How renewables caused Scottish grid’s ‘double heart attack’
Image credit: Drumist/Dreamstime
Greater reliance on renewable sources of energy will increase the risk of potentially catastrophic events like one that hit Scotland’s electricity network in August last year.
In December 2017, a National Grid report ‘Performance of Phase-Locked Loop Based Converters’ [PDF] highlighted concerns about the ability of the billions of pounds of investment in HVDC interlinks being installed across the UK to transfer power in all circumstances. Since then, I have been questioning whether power companies – including those in Scotland – have solved the known instability risks.
National Grid identified that these could emerge as a result of progressively increasing the use of renewables while simultaneously closing synchronous generation. Hunterston B nuclear power station’s last reactor, No 4, ran for the final time in January this year, further weakening the Scottish grid.
The National Grid report concludes that “system strength will decrease in our transmission network over the next decade” and that “We have found an increasing risk of converter instability”. It goes on to predict that as system fault levels fall due to increased reliance on wind turbine generation, when network faults occur there will be many scenarios where the DC/AC converters will become unstable and voltage will start to surge and oscillate.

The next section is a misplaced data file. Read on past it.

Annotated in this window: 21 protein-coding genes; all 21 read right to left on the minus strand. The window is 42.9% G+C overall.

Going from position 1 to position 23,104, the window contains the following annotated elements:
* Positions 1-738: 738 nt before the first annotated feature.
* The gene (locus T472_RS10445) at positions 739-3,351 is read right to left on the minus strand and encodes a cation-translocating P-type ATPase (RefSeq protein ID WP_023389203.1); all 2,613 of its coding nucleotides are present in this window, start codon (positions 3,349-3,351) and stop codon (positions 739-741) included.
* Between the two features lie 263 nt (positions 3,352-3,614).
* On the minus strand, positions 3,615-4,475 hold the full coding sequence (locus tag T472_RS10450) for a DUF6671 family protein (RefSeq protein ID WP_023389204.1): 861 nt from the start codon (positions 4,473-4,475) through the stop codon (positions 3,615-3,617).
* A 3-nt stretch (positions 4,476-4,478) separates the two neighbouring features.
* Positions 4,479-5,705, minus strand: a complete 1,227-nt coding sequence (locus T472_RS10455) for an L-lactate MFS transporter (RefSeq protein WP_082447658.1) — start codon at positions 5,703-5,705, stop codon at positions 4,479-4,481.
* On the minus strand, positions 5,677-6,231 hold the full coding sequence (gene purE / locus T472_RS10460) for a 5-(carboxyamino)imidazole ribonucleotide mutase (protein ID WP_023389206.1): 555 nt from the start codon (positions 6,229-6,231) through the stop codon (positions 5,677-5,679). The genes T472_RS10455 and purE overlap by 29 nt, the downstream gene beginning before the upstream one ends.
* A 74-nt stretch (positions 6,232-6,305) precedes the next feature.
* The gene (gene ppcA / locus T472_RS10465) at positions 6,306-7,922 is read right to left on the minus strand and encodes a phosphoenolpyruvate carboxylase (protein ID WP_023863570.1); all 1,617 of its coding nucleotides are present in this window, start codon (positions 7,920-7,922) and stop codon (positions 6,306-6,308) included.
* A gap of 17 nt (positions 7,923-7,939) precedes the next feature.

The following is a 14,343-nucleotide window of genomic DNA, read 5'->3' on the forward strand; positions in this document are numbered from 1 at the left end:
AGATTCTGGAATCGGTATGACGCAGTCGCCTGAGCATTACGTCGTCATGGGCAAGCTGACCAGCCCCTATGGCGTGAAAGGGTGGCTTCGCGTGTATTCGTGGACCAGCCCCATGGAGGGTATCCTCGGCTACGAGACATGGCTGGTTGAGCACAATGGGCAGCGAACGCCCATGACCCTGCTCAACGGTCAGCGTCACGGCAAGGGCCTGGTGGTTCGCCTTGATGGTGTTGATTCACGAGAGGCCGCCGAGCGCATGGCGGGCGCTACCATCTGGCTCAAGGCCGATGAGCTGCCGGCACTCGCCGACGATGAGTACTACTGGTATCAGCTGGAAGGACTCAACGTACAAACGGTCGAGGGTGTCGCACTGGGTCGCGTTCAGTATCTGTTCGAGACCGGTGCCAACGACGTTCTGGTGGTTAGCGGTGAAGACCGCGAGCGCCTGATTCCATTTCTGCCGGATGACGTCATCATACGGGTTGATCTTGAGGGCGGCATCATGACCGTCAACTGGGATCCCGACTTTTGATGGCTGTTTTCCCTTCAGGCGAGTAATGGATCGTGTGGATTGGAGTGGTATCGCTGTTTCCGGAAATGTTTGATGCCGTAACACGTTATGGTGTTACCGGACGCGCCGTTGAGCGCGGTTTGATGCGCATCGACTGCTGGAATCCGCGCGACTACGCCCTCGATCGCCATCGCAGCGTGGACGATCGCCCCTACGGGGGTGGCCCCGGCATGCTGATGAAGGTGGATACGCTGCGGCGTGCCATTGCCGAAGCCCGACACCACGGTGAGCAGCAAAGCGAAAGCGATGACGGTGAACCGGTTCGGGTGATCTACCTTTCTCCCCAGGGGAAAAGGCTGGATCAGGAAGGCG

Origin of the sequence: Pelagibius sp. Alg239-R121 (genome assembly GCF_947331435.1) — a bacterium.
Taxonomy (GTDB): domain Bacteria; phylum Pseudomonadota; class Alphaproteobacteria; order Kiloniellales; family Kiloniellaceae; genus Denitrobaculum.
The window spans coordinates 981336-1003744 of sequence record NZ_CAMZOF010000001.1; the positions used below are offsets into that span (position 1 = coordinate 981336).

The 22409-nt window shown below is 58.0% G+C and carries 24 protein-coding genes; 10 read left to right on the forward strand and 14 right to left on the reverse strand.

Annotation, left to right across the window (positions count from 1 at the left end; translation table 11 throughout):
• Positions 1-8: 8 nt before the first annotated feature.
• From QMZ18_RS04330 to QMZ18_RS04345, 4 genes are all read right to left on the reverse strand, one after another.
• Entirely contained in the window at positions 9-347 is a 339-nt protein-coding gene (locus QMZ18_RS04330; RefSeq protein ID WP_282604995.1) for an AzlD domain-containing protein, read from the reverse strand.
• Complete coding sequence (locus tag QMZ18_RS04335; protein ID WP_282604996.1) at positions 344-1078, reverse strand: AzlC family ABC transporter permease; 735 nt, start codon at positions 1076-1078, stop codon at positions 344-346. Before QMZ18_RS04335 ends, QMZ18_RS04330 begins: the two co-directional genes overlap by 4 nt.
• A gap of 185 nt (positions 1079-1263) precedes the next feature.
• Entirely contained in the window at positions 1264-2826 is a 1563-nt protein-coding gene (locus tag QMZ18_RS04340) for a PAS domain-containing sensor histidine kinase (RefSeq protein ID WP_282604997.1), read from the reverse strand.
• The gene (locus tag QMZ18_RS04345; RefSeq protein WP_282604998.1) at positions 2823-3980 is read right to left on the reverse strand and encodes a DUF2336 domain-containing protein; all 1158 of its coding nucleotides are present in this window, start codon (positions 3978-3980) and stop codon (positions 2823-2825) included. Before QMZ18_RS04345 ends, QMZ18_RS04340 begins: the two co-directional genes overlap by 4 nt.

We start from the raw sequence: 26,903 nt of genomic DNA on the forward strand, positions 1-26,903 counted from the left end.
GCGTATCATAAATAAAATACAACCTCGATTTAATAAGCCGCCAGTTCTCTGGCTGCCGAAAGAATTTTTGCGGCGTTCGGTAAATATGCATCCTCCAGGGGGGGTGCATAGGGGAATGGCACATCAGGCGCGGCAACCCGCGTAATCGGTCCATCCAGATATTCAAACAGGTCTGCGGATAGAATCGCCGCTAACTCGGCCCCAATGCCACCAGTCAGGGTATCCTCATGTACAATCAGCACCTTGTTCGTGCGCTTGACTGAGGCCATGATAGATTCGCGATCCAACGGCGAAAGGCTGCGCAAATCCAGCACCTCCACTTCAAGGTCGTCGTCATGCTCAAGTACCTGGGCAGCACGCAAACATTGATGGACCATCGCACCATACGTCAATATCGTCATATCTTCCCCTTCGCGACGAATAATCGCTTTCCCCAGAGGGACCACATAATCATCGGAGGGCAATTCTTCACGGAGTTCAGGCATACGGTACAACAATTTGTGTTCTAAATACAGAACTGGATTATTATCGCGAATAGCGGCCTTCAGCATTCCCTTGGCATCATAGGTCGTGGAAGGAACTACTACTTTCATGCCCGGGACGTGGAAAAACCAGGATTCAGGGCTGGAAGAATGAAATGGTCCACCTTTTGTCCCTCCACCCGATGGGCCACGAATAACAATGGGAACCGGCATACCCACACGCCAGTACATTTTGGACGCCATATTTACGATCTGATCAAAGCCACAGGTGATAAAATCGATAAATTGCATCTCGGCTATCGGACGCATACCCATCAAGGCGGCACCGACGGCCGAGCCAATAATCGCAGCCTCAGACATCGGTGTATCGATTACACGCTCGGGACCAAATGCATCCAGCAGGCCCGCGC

In a presentation hosted by the Global Power System Transformation Consortium and Energy Systems Integration Group at the end of November last year, National Grid Electricity System Operator head of networks and chief engineer Julian Leslie reported that Scotland’s grid suffered two ‘heart attacks’ (my metaphor) during the night of 24 August 2021.
If there has been a public statement on this crisis event from Scottish and Southern Energy, Scottish Power or EDF, the owners of Hunterston and Torness, I have missed it. Graphical records presented show “severe voltage disturbances” lasting between 20 and 25 seconds (a long time in the context of power system engineering) on two occasions, 30 minutes apart. Oscillations for the 400kV system ranged between approximately 355kV and 435kV with a frequency of around 8Hz, with the most significant close to the northern end of the £1.1bn HVDC link at Spittal, south of Thurso. Huge power oscillations on a similar scale would have been seen at various locations.
The presentation identified that “Some users tripped off during the disturbances”, which, I understand from other sources, apparently included several wind farms. We appear to have come close to losing most of the grid north of the Scottish central belt. Coincidentally, the ageing gas station at Peterhead that would have provided much stabilising synchronous generation was reportedly offline at the time.
From discussions within the profession, a suspected potential trigger may have been the newly commissioned Moray East offshore wind farm interacting with the HVDC Spittal DC/AC converter nearly 50 miles away within the very weak north Scotland grid. In addition, the disturbances apparently reached Torness nuclear station near Dunbar, just east of Edinburgh, considerably further away.